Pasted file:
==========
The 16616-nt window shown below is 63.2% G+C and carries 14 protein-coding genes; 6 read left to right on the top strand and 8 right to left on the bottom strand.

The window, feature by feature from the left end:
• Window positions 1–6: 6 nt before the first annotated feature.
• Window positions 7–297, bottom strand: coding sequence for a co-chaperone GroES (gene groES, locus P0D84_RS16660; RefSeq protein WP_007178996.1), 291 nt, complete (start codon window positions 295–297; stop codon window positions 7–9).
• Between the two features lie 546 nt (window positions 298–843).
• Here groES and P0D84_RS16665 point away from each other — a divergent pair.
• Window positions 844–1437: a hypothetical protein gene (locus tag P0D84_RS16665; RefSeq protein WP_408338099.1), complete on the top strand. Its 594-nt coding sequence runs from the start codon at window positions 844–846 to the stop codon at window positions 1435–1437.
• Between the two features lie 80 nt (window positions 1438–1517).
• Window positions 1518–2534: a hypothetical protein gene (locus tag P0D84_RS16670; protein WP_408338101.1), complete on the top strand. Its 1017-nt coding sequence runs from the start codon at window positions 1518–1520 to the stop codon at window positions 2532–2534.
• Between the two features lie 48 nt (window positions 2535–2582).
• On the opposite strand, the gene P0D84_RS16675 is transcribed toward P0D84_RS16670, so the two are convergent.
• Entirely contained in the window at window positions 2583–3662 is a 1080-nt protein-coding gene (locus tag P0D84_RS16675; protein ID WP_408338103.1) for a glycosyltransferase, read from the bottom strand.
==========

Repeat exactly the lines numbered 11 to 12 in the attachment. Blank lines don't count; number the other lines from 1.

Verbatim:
• On the opposite strand, the gene P0D84_RS16675 is transcribed toward P0D84_RS16670, so the two are convergent.
• Entirely contained in the window at window positions 2583–3662 is a 1080-nt protein-coding gene (locus tag P0D84_RS16675; protein ID WP_408338103.1) for a glycosyltransferase, read from the bottom strand.